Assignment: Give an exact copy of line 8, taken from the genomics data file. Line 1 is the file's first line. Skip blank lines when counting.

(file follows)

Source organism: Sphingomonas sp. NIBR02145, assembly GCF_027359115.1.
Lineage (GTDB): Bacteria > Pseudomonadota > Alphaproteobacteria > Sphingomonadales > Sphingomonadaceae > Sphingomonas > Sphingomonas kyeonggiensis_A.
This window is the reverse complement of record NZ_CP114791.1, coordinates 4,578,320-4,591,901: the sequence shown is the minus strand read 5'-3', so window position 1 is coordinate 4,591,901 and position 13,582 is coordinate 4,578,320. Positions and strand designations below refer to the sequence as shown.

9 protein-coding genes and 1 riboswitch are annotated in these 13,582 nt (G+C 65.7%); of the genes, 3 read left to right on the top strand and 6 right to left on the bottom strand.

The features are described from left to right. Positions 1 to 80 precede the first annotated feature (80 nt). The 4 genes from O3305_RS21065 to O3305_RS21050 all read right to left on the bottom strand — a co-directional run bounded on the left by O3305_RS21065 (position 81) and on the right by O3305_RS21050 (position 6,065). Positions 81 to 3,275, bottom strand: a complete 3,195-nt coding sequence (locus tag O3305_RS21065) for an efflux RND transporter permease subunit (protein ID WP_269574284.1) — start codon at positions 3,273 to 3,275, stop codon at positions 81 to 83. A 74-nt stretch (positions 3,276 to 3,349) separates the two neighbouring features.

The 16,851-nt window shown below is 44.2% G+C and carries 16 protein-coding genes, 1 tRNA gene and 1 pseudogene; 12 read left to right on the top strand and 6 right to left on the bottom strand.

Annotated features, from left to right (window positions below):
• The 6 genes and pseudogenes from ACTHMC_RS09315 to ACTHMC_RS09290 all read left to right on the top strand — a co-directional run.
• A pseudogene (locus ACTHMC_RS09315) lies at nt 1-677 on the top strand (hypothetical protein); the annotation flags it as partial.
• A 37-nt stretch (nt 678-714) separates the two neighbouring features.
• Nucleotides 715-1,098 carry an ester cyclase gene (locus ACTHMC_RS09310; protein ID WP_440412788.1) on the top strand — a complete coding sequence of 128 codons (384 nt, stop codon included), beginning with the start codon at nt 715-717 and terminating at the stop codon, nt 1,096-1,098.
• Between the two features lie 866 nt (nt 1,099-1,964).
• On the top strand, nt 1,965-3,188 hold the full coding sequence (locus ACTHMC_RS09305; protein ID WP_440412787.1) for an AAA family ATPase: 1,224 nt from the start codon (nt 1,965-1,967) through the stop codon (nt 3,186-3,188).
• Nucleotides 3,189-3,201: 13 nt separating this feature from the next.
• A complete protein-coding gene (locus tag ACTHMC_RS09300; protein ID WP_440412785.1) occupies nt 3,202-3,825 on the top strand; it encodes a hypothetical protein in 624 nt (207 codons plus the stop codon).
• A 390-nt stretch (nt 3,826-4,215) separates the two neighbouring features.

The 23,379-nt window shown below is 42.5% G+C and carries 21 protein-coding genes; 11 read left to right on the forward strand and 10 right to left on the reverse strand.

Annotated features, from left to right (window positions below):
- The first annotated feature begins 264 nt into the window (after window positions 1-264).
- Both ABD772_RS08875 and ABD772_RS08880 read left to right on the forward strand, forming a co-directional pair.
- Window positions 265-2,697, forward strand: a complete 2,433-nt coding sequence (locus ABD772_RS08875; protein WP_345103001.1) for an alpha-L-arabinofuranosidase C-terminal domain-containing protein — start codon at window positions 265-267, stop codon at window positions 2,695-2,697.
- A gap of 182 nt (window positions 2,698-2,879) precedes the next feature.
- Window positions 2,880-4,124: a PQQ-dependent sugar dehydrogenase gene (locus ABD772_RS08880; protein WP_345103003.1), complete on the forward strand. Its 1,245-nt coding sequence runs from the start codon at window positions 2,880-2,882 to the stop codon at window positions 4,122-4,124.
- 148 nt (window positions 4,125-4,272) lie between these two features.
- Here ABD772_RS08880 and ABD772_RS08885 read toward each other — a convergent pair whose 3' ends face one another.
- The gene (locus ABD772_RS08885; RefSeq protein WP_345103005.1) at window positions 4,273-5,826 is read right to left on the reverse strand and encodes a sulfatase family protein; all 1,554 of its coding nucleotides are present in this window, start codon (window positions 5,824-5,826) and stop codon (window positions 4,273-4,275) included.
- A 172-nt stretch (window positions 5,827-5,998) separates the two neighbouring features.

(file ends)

• The 6 genes and pseudogenes from ACTHMC_RS09315 to ACTHMC_RS09290 all read left to right on the top strand — a co-directional run.